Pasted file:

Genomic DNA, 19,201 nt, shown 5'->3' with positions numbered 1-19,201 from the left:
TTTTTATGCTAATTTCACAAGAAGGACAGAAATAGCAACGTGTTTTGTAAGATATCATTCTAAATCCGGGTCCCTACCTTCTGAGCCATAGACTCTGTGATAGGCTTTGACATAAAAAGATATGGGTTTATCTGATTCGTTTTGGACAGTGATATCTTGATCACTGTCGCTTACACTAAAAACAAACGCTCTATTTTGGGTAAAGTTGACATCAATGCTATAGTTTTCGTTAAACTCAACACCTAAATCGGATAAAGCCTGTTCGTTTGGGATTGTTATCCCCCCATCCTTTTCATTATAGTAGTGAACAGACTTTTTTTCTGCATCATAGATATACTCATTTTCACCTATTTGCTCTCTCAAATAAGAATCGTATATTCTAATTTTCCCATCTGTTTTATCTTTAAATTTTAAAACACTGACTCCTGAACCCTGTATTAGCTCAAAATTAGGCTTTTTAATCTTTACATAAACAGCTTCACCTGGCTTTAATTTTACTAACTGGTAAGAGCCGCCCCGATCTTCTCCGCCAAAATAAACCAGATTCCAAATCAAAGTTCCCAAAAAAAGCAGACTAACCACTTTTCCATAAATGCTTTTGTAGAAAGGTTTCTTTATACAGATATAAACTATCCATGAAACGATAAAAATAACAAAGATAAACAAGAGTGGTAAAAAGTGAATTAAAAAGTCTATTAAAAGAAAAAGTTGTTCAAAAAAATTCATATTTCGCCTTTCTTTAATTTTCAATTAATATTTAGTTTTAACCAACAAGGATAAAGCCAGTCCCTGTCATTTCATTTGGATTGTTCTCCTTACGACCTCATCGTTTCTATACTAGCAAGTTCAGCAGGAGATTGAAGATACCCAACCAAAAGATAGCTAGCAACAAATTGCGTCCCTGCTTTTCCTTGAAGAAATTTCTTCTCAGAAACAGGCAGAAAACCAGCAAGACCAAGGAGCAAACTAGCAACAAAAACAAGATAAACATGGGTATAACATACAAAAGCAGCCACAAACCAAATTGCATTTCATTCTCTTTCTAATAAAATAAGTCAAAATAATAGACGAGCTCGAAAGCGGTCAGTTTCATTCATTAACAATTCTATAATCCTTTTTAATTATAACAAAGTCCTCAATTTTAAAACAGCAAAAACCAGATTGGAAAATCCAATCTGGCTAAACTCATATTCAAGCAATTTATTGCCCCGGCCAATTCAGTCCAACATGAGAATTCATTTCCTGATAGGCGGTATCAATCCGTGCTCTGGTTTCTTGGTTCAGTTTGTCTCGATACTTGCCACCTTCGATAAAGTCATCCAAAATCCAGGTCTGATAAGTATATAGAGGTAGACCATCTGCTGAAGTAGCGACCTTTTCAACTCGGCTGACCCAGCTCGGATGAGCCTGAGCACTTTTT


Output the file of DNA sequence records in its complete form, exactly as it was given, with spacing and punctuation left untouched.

Genomic DNA, 19,201 nt, shown 5'->3' with positions numbered 1-19,201 from the left:
TTTTTATGCTAATTTCACAAGAAGGACAGAAATAGCAACGTGTTTTGTAAGATATCATTCTAAATCCGGGTCCCTACCTTCTGAGCCATAGACTCTGTGATAGGCTTTGACATAAAAAGATATGGGTTTATCTGATTCGTTTTGGACAGTGATATCTTGATCACTGTCGCTTACACTAAAAACAAACGCTCTATTTTGGGTAAAGTTGACATCAATGCTATAGTTTTCGTTAAACTCAACACCTAAATCGGATAAAGCCTGTTCGTTTGGGATTGTTATCCCCCCATCCTTTTCATTATAGTAGTGAACAGACTTTTTTTCTGCATCATAGATATACTCATTTTCACCTATTTGCTCTCTCAAATAAGAATCGTATATTCTAATTTTCCCATCTGTTTTATCTTTAAATTTTAAAACACTGACTCCTGAACCCTGTATTAGCTCAAAATTAGGCTTTTTAATCTTTACATAAACAGCTTCACCTGGCTTTAATTTTACTAACTGGTAAGAGCCGCCCCGATCTTCTCCGCCAAAATAAACCAGATTCCAAATCAAAGTTCCCAAAAAAAGCAGACTAACCACTTTTCCATAAATGCTTTTGTAGAAAGGTTTCTTTATACAGATATAAACTATCCATGAAACGATAAAAATAACAAAGATAAACAAGAGTGGTAAAAAGTGAATTAAAAAGTCTATTAAAAGAAAAAGTTGTTCAAAAAAATTCATATTTCGCCTTTCTTTAATTTTCAATTAATATTTAGTTTTAACCAACAAGGATAAAGCCAGTCCCTGTCATTTCATTTGGATTGTTCTCCTTACGACCTCATCGTTTCTATACTAGCAAGTTCAGCAGGAGATTGAAGATACCCAACCAAAAGATAGCTAGCAACAAATTGCGTCCCTGCTTTTCCTTGAAGAAATTTCTTCTCAGAAACAGGCAGAAAACCAGCAAGACCAAGGAGCAAACTAGCAACAAAAACAAGATAAACATGGGTATAACATACAAAAGCAGCCACAAACCAAATTGCATTTCATTCTCTTTCTAATAAAATAAGTCAAAATAATAGACGAGCTCGAAAGCGGTCAGTTTCATTCATTAACAATTCTATAATCCTTTTTAATTATAACAAAGTCCTCAATTTTAAAACAGCAAAAACCAGATTGGAAAATCCAATCTGGCTAAACTCATATTCAAGCAATTTATTGCCCCGGCCAATTCAGTCCAACATGAGAATTCATTTCCTGATAGGCGGTATCAATCCGTGCTCTGGTTTCTTGGTTCAGTTTGTCTCGATACTTGCCACCTTCGATAAAGTCATCCAAAATCCAGGTCTGATAAGTATATAGAGGTAGACCATCTGCTGAAGTAGCGACCTTTTCAACTCGGCTGACCCAGCTCGGATGAGCCTGAGCACTTTTT